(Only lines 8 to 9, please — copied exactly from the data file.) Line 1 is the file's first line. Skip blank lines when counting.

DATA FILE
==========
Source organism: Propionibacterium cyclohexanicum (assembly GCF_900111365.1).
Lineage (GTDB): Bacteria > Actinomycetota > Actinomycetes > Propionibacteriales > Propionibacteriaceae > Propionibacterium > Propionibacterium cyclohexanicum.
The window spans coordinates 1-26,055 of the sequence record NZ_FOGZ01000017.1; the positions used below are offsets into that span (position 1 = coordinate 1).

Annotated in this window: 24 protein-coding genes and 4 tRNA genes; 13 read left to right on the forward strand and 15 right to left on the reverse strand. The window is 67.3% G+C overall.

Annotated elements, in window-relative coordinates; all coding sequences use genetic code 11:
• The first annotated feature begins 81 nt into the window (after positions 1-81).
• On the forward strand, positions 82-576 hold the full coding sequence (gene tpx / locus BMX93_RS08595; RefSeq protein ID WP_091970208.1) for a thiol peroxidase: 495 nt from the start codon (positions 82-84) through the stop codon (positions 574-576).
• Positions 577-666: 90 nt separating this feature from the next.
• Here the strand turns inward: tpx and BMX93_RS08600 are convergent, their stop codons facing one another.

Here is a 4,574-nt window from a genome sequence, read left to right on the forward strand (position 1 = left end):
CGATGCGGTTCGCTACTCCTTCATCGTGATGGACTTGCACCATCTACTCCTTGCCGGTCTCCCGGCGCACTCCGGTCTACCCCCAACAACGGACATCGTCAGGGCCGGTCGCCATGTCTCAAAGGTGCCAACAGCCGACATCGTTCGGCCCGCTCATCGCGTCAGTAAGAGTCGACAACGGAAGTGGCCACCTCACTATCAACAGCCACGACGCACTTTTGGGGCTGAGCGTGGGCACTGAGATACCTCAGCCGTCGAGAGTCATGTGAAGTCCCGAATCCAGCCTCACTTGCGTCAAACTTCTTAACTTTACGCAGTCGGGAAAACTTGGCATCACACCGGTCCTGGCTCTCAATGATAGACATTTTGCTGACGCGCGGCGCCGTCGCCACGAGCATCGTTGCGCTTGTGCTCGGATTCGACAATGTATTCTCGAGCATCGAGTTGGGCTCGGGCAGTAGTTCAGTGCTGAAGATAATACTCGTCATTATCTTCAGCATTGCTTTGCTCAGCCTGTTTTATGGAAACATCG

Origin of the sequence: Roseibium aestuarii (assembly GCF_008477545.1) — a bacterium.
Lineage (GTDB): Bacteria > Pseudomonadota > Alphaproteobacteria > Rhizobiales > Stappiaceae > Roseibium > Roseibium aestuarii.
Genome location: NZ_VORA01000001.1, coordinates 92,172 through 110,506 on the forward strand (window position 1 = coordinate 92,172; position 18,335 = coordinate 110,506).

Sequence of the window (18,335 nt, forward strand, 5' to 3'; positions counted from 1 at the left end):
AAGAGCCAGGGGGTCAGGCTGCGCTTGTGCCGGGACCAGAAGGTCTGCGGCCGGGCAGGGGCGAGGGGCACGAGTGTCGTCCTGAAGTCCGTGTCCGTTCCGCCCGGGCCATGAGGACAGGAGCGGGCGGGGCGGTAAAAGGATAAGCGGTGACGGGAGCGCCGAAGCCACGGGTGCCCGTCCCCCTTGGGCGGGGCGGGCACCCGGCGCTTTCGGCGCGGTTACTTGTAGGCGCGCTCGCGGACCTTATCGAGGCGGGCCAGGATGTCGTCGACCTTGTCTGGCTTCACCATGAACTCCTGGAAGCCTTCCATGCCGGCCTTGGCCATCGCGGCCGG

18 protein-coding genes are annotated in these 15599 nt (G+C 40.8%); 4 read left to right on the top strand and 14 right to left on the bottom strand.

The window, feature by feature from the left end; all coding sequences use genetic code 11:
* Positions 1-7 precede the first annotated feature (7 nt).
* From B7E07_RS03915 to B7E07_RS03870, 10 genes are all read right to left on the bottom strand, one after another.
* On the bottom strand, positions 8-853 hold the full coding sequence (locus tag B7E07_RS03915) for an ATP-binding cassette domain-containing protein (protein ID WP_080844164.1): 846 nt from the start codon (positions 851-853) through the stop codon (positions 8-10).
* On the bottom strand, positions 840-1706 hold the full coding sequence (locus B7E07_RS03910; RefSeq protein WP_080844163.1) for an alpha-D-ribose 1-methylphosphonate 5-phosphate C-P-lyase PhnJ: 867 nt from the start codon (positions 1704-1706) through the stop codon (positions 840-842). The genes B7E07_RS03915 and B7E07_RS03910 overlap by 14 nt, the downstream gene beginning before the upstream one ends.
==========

• Positions 577-666: 90 nt separating this feature from the next.
• Here the strand turns inward: tpx and BMX93_RS08600 are convergent, their stop codons facing one another.